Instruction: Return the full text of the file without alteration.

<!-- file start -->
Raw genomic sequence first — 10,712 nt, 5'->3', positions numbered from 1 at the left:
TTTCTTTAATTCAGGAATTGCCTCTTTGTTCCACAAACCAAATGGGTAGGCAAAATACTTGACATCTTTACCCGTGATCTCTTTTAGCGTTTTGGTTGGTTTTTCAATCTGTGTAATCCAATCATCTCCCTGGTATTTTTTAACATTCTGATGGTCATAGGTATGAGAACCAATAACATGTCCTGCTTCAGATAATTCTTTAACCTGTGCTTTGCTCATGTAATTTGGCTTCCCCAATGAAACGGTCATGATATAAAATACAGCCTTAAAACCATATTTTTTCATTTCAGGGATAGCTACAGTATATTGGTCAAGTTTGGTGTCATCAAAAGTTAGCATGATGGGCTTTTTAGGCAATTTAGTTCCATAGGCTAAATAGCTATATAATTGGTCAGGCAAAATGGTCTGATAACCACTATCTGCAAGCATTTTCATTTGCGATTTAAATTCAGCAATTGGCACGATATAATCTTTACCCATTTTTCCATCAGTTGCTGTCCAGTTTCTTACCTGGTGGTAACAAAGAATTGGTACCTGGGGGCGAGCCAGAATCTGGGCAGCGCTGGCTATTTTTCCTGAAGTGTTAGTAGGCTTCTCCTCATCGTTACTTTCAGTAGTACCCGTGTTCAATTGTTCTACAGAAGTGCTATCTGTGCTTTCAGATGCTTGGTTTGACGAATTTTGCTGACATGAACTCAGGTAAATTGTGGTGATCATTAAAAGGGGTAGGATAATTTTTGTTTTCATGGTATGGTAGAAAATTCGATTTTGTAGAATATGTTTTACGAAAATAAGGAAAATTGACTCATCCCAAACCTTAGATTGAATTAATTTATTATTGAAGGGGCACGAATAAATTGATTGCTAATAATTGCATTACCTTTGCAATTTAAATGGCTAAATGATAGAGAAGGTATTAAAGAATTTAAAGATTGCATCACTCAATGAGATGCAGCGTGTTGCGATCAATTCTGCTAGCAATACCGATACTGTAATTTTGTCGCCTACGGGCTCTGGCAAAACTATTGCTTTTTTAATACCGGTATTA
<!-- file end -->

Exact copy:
Raw genomic sequence first — 10,712 nt, 5'->3', positions numbered from 1 at the left:
TTTCTTTAATTCAGGAATTGCCTCTTTGTTCCACAAACCAAATGGGTAGGCAAAATACTTGACATCTTTACCCGTGATCTCTTTTAGCGTTTTGGTTGGTTTTTCAATCTGTGTAATCCAATCATCTCCCTGGTATTTTTTAACATTCTGATGGTCATAGGTATGAGAACCAATAACATGTCCTGCTTCAGATAATTCTTTAACCTGTGCTTTGCTCATGTAATTTGGCTTCCCCAATGAAACGGTCATGATATAAAATACAGCCTTAAAACCATATTTTTTCATTTCAGGGATAGCTACAGTATATTGGTCAAGTTTGGTGTCATCAAAAGTTAGCATGATGGGCTTTTTAGGCAATTTAGTTCCATAGGCTAAATAGCTATATAATTGGTCAGGCAAAATGGTCTGATAACCACTATCTGCAAGCATTTTCATTTGCGATTTAAATTCAGCAATTGGCACGATATAATCTTTACCCATTTTTCCATCAGTTGCTGTCCAGTTTCTTACCTGGTGGTAACAAAGAATTGGTACCTGGGGGCGAGCCAGAATCTGGGCAGCGCTGGCTATTTTTCCTGAAGTGTTAGTAGGCTTCTCCTCATCGTTACTTTCAGTAGTACCCGTGTTCAATTGTTCTACAGAAGTGCTATCTGTGCTTTCAGATGCTTGGTTTGACGAATTTTGCTGACATGAACTCAGGTAAATTGTGGTGATCATTAAAAGGGGTAGGATAATTTTTGTTTTCATGGTATGGTAGAAAATTCGATTTTGTAGAATATGTTTTACGAAAATAAGGAAAATTGACTCATCCCAAACCTTAGATTGAATTAATTTATTATTGAAGGGGCACGAATAAATTGATTGCTAATAATTGCATTACCTTTGCAATTTAAATGGCTAAATGATAGAGAAGGTATTAAAGAATTTAAAGATTGCATCACTCAATGAGATGCAGCGTGTTGCGATCAATTCTGCTAGCAATACCGATACTGTAATTTTGTCGCCTACGGGCTCTGGCAAAACTATTGCTTTTTTAATACCGGTATTA